Trump doctrine’s first casualty

The American president’s foray into West Asia, a fortnight ago, has emboldened Saudi Arabia, UAE, Bahrain, Egypt and Yemen to snap ties with Qatar

Written by Talmiz Ahmad | Updated: June 7, 2017 5:57 am
Donald Trump, Qatar, Saudi Arabia C R Sasikumar

Two weeks after President Donald Trump left Riyadh, the first reverberations of the “doctrine” articulated by him are being felt across West Asia. Saudi Arabia, the UAE, Bahrain, Egypt and Yemen have snapped diplomatic ties with Qatar, accusing the island nation of supporting terrorist groups, including the al-Qaeda, the Islamic State and those backed by Iran, and destabilising the region. Qatar’s partners in the Gulf Cooperation Council (GCC) have also blocked all transport and communication links with Qatar and asked its nationals to leave within two weeks.

Qatar has alienated some of its Arab neighbours, Saudi Arabia, the UAE and Egypt, in the past due to its close links with the Muslim Brotherhood, whose members are hate-figures in many authoritarian Arab countries, and for espousing an engagement with Iran. Thus, Qatar was the only GCC country that backed the resurgence of the Muslim Brotherhood in the wake of the Arab Spring, and then supported the Mohamed Morsi government in Egypt. Later, in the early days of the Syrian conflict, when Saudi Arabia was backing the “secular” Free Syrian Army, Qatar, allied with Recep Tayyip Erdogan’s Turkey, was promoting Brotherhood- affiliated militia. In 2014, Qatar was accused of giving sanctuary to Brotherhood  members, which led to the withdrawal of the Saudi, UAE and Bahraini ambassadors from Doha for eight months.

The origins of the current discord and the harsh Saudi response may be traced to the Trump foray in the region a fortnight ago. The president, in deep trouble at home, sailed into the turbulent waters of West Asia and firmly placed the US as the political and military ally of Saudi Arabia and its allies, who together constitute a “Sunni” Arab NATO against Iran. Trump has reversed Barack Obama’s insistence on avoiding entanglements in West Asian conflicts. He has unleashed US military force in Mosul, where a few hundred civilians were killed in one bombardment; in Syria, where it bombed a Syrian airfield in retaliation for an alleged chemical attack by the Assad government, and then in Afghanistan, where this wounded nation experienced the “mother of all bombs” as a demonstration of US prowess.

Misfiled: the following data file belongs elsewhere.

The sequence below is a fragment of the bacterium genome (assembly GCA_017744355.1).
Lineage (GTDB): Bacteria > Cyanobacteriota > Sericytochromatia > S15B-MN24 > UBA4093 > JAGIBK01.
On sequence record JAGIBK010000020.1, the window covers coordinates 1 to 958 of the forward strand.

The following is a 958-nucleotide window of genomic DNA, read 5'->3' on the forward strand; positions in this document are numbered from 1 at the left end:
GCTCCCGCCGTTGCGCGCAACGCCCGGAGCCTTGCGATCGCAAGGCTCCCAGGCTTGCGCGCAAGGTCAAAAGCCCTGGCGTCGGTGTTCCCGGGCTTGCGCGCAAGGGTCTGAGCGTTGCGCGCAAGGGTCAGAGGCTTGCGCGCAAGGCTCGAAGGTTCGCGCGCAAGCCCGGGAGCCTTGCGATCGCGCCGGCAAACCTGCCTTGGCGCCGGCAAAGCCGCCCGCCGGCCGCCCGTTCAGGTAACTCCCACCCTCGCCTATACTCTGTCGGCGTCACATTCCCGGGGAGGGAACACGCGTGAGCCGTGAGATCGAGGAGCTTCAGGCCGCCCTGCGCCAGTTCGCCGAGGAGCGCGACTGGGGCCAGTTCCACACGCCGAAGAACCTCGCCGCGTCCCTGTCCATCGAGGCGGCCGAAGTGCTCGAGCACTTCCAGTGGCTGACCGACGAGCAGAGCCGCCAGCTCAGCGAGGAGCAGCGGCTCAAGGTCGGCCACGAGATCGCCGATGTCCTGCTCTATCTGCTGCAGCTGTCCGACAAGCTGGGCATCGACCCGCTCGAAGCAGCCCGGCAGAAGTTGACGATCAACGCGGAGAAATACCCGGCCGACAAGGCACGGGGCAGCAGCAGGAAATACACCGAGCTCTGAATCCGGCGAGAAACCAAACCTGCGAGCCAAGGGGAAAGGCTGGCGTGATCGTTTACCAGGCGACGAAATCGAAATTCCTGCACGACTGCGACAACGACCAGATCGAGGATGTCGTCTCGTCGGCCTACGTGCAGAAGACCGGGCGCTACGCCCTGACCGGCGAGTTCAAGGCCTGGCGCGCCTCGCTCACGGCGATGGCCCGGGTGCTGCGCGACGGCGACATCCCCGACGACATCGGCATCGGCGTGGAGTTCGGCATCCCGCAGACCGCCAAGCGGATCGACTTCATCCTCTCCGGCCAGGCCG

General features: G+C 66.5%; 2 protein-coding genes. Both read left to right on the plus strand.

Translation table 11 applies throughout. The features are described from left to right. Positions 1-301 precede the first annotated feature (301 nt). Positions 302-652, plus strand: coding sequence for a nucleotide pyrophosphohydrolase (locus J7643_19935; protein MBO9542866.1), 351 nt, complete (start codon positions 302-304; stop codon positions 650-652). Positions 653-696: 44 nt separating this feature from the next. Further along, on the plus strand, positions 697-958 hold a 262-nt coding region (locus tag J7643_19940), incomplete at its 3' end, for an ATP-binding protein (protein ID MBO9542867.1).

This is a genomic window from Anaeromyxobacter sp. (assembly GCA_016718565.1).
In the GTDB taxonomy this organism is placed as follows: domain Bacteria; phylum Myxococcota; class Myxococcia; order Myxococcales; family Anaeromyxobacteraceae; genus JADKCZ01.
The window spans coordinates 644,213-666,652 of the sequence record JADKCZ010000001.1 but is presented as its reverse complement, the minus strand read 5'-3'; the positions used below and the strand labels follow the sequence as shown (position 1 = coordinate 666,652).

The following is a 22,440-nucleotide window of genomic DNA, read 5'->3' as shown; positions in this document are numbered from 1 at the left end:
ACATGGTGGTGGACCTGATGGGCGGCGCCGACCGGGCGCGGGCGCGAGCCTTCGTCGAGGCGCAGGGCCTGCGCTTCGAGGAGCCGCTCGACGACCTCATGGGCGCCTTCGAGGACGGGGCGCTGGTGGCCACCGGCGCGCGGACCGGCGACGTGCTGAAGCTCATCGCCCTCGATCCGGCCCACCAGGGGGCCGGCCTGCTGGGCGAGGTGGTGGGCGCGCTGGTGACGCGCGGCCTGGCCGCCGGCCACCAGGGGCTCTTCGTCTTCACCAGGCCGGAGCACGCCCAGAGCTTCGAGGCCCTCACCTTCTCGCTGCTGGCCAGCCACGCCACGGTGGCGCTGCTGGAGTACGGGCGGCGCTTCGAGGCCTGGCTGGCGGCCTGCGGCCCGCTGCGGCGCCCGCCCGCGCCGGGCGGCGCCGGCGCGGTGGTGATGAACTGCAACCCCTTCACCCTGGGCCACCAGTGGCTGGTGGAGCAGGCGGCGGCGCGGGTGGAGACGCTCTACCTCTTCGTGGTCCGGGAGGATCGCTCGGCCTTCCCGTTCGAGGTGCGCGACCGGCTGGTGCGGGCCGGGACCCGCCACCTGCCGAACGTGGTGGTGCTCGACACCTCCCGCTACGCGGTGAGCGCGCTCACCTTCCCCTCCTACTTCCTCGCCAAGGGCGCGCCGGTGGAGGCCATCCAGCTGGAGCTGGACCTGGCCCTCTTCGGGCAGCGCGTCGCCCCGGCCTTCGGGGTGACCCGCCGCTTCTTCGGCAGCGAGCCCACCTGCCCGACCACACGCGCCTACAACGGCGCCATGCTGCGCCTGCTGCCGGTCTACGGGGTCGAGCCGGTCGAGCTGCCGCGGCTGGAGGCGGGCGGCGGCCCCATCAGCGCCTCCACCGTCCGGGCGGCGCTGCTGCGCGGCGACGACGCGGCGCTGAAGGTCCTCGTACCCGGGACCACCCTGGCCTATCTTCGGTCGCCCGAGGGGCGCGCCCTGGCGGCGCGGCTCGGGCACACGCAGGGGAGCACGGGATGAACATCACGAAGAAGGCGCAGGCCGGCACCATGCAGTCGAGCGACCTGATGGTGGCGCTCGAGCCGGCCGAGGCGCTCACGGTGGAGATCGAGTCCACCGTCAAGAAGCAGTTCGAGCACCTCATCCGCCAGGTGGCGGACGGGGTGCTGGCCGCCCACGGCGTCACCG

The Saudi-US alliance has been lubricated with some lucrative defence deals valued at $110 billion, with the promise that they could go up to $350 billion over the next ten years. These were supplemented by energy and industry contracts of about $40 billion, and an investment in US infrastructure of $20 billion. These deals will create a million jobs in the US directly, the White House has gloated, with “millions” others indirectly.

For Saudi Arabia, the Trump presidency has brought an end to the nightmare of the Obama era, when the US had failed to back the kingdom to effect regime change in Syria, and had been reluctant to support Saudi military action in Yemen, both theatres where Saudi Arabia saw Iranian attempts to expand its influence in Arab lands through its Shia surrogates. Above all, Obama had vigorously pushed the nuclear agreement with the Islamic Republic, opening the possibility of Iran seeking to play a high- profile role in regional affairs.

With the US now firmly on its side, Saudi Arabia is prepared to flex its muscles both against recalcitrant Qatar as also Iran, with its hegemonic aspirations in West Asia. Qatar provoked Saudi Arabia within two days of Trump’s departure from Riyadh. Speaking at a military parade, on May 25, Qatar’s ruler, Sheikh Tamim bin Hamad Al Thani, articulated his views on several matters that seriously undercut Saudi positions. He said that the kingdom had become much too dependent on Trump, who was facing  serious political difficulties at home. He criticised the demonisation of Iran, which he described as a major regional and Islamic power, and called for engagement and dialogue.

He also praised Hamas and Hezbollah as legitimate resistance movements. This was particularly galling for the kingdom which sees the latter as an Iran-sponsored terrorist group, that, among its other sins, is also robustly backing the Assad regime against Saudi-supported militia.While Qatar denied the veracity of these remarks, saying that its sites had been hacked, Saudi Arabia and its Arab allies immediately unleashed a well-orchestrated campaign against Qatar. Besides vilification in the media, this included a letter signed by 200 descendants of the 18th century cleric, Sheikh Mohammed ibn Abdul Wahhab, whose doctrines constitute the basis of the Saudi (and Qatari) doctrinal belief system, where it was asserted that the claim of the Qatari royal family to descend from their revered ancestor was fabricated, thus  questioning the right of the Al Thani royal family to rule their island nation.